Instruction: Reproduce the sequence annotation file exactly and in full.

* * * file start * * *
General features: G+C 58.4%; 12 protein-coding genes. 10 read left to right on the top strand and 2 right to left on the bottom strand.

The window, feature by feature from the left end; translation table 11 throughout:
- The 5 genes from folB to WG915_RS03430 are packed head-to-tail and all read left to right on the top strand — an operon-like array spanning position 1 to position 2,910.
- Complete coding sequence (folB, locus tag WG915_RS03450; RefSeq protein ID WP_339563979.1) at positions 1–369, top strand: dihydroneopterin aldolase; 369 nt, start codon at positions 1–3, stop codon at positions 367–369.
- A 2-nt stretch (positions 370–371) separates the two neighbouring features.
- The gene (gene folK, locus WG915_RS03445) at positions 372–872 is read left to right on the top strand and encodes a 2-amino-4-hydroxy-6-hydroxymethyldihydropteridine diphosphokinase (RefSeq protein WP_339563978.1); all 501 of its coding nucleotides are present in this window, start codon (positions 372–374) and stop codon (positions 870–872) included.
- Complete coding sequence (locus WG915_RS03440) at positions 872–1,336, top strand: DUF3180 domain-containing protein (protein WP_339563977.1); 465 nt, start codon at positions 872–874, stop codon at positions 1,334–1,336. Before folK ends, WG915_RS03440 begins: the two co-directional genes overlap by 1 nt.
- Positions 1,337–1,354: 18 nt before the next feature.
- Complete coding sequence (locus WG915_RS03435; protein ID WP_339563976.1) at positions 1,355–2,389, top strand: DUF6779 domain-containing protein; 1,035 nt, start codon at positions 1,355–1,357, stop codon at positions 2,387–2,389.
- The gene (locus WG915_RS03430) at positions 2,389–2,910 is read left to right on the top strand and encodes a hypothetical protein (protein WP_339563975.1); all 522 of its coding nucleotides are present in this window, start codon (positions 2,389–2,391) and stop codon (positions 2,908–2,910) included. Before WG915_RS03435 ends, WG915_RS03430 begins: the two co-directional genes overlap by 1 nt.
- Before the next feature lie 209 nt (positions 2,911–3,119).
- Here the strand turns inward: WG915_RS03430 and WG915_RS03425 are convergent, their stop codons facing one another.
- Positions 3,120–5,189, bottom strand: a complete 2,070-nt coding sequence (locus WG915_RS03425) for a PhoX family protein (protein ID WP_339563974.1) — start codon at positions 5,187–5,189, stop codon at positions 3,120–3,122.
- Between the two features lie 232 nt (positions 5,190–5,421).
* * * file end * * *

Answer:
General features: G+C 58.4%; 12 protein-coding genes. 10 read left to right on the top strand and 2 right to left on the bottom strand.

The window, feature by feature from the left end; translation table 11 throughout:
- The 5 genes from folB to WG915_RS03430 are packed head-to-tail and all read left to right on the top strand — an operon-like array spanning position 1 to position 2,910.
- Complete coding sequence (folB, locus tag WG915_RS03450; RefSeq protein ID WP_339563979.1) at positions 1–369, top strand: dihydroneopterin aldolase; 369 nt, start codon at positions 1–3, stop codon at positions 367–369.
- A 2-nt stretch (positions 370–371) separates the two neighbouring features.
- The gene (gene folK, locus WG915_RS03445) at positions 372–872 is read left to right on the top strand and encodes a 2-amino-4-hydroxy-6-hydroxymethyldihydropteridine diphosphokinase (RefSeq protein WP_339563978.1); all 501 of its coding nucleotides are present in this window, start codon (positions 372–374) and stop codon (positions 870–872) included.
- Complete coding sequence (locus WG915_RS03440) at positions 872–1,336, top strand: DUF3180 domain-containing protein (protein WP_339563977.1); 465 nt, start codon at positions 872–874, stop codon at positions 1,334–1,336. Before folK ends, WG915_RS03440 begins: the two co-directional genes overlap by 1 nt.
- Positions 1,337–1,354: 18 nt before the next feature.
- Complete coding sequence (locus WG915_RS03435; protein ID WP_339563976.1) at positions 1,355–2,389, top strand: DUF6779 domain-containing protein; 1,035 nt, start codon at positions 1,355–1,357, stop codon at positions 2,387–2,389.
- The gene (locus WG915_RS03430) at positions 2,389–2,910 is read left to right on the top strand and encodes a hypothetical protein (protein WP_339563975.1); all 522 of its coding nucleotides are present in this window, start codon (positions 2,389–2,391) and stop codon (positions 2,908–2,910) included. Before WG915_RS03435 ends, WG915_RS03430 begins: the two co-directional genes overlap by 1 nt.
- Before the next feature lie 209 nt (positions 2,911–3,119).
- Here the strand turns inward: WG915_RS03430 and WG915_RS03425 are convergent, their stop codons facing one another.
- Positions 3,120–5,189, bottom strand: a complete 2,070-nt coding sequence (locus WG915_RS03425) for a PhoX family protein (protein ID WP_339563974.1) — start codon at positions 5,187–5,189, stop codon at positions 3,120–3,122.
- Between the two features lie 232 nt (positions 5,190–5,421).